Hillbilly Elegy

Hillbilly Elegy: A Memoir of a Family and Culture in Crisis came to my attention as the book that would explain Donald Trump’s appeal. The author certainly sheds light on that topic, although the book isn’t really about politics and it doesn’t mention Trump at all. This is J.D Vance’s memoir, and by telling his family story, he broadened my understanding of a part of my own family.

My first clue that this book would hit close to home came when Vance introduced us to Mamaw and Papaw. As Vance puts it, these synonyms for grandma and grandpa are unique to hillbilly culture. But I knew these terms. My nephews use Mamaw and Papaw to describe their grandparents; my wife, who grew up in what Vance affectionally calls Hillbilly culture, was quick to translate for me. As Vance told his story, I began to see significant parallels with what I knew about my wife.

  • Both are Scotch-Irish.
  • Both come from working class backgrounds.
  • Both come from families where the concept of kin counts for everything, and friendship doesn’t count for much.
  • Both struggled to escape the gravitational pull of multigenerational poverty.
  • Both achieved academic and career success that they could not have fathomed as kids, largely because they lacked access to social networks where accomplishments like a four-year degree and a six-figure income are viewed as normal, or at the very least, attainable.
  • Both endured difficult, and at times, traumatic relationships with their mothers.
  • Both have been told that their stories are a testament to their exceptionalism, and yet both would tell you that their abilities aren’t all that extraordinary.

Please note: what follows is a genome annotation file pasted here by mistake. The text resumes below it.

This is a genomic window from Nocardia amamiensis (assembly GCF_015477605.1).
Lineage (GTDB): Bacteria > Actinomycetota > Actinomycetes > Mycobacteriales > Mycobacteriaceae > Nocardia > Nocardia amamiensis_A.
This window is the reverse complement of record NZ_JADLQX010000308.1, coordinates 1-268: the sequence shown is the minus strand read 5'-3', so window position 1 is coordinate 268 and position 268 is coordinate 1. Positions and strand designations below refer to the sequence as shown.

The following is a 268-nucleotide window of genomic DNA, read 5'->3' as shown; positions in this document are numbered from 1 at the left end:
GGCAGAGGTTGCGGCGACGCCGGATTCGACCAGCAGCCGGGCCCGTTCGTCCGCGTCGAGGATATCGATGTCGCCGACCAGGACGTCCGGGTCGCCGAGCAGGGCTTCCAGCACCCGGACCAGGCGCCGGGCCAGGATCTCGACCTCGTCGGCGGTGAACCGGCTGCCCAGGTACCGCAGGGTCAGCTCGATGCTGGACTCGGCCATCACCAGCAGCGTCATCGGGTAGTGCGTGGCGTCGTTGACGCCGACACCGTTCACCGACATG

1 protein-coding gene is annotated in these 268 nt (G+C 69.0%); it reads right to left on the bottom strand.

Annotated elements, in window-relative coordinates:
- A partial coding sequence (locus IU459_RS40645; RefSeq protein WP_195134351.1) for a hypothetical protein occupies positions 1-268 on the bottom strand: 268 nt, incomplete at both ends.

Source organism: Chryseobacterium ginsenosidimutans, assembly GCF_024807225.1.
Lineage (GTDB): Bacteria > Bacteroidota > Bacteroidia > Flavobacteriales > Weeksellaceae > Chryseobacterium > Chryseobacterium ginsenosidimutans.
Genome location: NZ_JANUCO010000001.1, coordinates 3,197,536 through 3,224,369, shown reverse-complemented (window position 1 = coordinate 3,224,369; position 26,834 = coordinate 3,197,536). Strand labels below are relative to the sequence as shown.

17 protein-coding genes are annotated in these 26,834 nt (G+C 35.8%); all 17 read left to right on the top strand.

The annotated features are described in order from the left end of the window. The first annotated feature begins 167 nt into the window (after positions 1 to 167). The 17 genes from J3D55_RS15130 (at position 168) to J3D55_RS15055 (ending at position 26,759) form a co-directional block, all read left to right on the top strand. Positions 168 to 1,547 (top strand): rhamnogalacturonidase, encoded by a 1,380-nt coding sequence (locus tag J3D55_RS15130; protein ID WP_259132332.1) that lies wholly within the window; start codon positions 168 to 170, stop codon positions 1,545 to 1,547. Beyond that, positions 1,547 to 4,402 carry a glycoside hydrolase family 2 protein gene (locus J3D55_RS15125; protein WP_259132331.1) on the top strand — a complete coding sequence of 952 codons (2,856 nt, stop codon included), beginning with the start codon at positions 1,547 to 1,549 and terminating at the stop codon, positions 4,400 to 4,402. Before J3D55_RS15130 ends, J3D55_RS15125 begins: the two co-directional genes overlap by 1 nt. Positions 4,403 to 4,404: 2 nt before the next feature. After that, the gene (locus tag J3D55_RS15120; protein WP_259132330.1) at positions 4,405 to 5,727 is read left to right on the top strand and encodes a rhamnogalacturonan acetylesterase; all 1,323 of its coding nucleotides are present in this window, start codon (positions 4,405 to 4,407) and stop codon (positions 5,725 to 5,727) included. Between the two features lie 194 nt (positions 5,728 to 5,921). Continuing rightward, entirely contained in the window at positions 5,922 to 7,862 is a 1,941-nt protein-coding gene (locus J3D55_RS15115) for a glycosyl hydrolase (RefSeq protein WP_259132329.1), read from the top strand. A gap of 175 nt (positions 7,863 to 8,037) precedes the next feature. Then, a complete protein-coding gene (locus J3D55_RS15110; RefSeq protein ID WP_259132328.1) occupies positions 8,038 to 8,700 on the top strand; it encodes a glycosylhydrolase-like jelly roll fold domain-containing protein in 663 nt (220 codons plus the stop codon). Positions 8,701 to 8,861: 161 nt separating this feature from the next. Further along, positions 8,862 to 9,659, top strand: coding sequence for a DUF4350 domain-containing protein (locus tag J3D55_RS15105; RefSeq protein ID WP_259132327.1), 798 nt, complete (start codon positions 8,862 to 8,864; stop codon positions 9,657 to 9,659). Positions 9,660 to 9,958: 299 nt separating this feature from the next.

• Both benefited in incalculable ways from the steady hands of loving grandparents, and while they were never perfect, they made all the difference in the world.
  • Both look at social programs like food stamps and unemployment insurance with a mix of compassion and skepticism, thanks in part, to firsthand experience that tells them that some people will always take advantage of government aid, and that the cultural and social forces that normalize and reward that kind of behavior run much deeper than policymakers realize.
  • Both married outside of their hillbilly culture.

Of course, these are biographical details without the benefit of narrative. Vance uses data and inserts academic studies to ground his story in a larger social, cultural, and at times, political context. But the real takeaway, for me anyway, is empathy. Above all, Vance writes about the people in his life with love and compassion, even when it’s hard to see why some of those people deserve any  kindness at all. Too often, I realized in reading this book, I have cast my wife’s story in black & white. I’ve seen villains where my wife saw family doing the best they could. I’ve looked for social science to explain the stubborn challenges that some of my in-laws just can’t seem to overcome. I’ve chalked up irrational anger and incomprehensible political positions to the propaganda of Fox News.

Not that I take pleasure in reducing my in-laws to stereotypes. I don’t. My wife loves her family, and I want to show them the same love. But as you read Vance’s book, one key aspect of hillbilly culture continues to surface in his life story – a deep distrust of outsiders. I am family, but I am not exactly an insider, at least not yet, not after only five years of marriage. Christina and I live in Los Angeles, which might as well be the moon for people like her Papaw, who grew up in Alabama and told me the family moved to Clearwater, Florida “after the boondoggle ended.” That’s the sum total of what I know about the family’s decision to move away from its extended kin network and seek out opportunity in a Florida. Our conversations, usually at a Perkins restaurant near his home, illicit few additional details on the family or the relationships, good and bad, that dominant life for my in-laws. For me, the hillbilly part of Christina’s family has always been impenetrable. But after reading Hillbilly Elegy, I’ve come to see many of the dynamics that shape the lives of my in-laws with fresh eyes. I don’t pretend to understand their world completely, but I hope I understand them just a little better. Hopefully, I am a better husband and family member for having read this book.

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